From the Buddhist philosophical perspective, desire, greed and the struggle that brings about anger and aggression are all the resultant states of a person consistently trying to look at what is not true.

We talk about three fundamental truths. One is that things are impermanent. The second is that the principle of everything is said to be emptiness. But we try to build something that makes us forget about ephemerality. We strive for the everlasting. And that struggle leads us to the third truth of our self-made suffering: we begin to hang on to things.

We are never happy with what we have, and now our excessive consumption has taken our planet past the breaking point. Human beings’ fatal desire and greed are leading to the collapse of not only our societal systems, but of the Earth’s climatic system as well. To halt this acceleration towards disaster, we must come to terms with our own mortality. We have to explore other ways to feel happy and content. Can people do this by changing the way they think politically?

In the book’s first chapter, Akhtar adapts Italian philosopher Antonio Gramsci’s concept of ‘integral state’ to explain Pakistan’s prevalent structure of power, in which the militarised state apparatus collaborates with domestic and foreign capital to exploit nature, via a regime of financial accumulation.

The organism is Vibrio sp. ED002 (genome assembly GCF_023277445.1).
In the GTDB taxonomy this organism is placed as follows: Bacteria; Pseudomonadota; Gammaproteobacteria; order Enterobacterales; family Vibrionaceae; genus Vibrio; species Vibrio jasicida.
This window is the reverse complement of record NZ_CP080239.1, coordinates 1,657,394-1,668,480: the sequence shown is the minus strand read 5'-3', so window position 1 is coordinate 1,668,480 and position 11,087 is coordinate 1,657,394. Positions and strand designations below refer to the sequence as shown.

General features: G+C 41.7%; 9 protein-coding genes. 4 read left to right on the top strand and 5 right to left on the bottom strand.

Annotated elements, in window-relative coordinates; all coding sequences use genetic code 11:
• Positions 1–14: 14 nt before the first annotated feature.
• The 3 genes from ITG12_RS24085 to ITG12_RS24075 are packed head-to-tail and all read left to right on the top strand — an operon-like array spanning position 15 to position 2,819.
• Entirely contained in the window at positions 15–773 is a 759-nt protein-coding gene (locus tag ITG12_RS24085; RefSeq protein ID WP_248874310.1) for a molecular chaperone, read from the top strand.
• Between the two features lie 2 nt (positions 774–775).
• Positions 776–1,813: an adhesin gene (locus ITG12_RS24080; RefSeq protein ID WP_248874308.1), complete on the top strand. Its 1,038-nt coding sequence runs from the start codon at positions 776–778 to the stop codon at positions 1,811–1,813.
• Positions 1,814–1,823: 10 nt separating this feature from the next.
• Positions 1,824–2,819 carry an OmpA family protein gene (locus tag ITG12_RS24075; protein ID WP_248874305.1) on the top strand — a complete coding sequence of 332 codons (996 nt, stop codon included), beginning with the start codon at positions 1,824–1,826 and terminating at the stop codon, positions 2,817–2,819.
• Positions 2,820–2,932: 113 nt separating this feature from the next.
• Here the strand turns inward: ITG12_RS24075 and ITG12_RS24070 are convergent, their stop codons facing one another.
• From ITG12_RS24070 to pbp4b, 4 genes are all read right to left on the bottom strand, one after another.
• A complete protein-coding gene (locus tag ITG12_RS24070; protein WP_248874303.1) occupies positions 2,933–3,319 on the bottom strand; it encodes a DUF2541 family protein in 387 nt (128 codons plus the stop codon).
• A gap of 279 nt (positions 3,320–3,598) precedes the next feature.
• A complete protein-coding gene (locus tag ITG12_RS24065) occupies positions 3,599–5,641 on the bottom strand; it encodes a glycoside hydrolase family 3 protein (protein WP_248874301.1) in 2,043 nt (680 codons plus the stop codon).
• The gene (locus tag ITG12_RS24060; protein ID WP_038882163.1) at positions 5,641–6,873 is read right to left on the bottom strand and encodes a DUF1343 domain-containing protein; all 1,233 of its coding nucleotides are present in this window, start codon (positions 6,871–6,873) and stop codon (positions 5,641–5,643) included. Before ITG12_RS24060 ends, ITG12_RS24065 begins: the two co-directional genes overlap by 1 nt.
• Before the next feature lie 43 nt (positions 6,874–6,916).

The making of the middle class and the politics of fear and desire are discussed in Chapter 2, which shows how fear is generated among captive urban populations. Some Baloch and Pakhtun peripheries are taken as a case study to support the argument.

Chapter 3 discusses the increasingly digitised field of politics and how hegemony is crafted. The author looks at movements mobilised largely through social media by young people affected by the so-called ‘war on terror’ and urban feminist movements.

The fourth and last chapter, about emancipatory politics, deploys the Marxist theory of class system and urges the people to have a classless society.

The present post-globalised world is growing more complex by the day and many factors make the task of triggering a Marxist revolution challenging. Some of these factors are acknowledged by the author; however, there are a few questions that we still need to think about. Past experiments with communism and socialism did not go so well, so how can people be convinced to try again? Amidst the digitisation and global outreach of communication, business and knowledge networks, how can ideas across borders actually be brought to converge?

It is difficult to subsume such complexities in ideological agendas, but Akhtar’s book helps towards gaining some kind of understanding. It is a must-read for academics, progressives and activists who are involved practically in alternate politics.

The reviewer is a lecturer at the National University of Modern Languages, Islamabad. He tweets @Sohail_QAU

Published in Dawn, Books & Authors, October 9th, 2022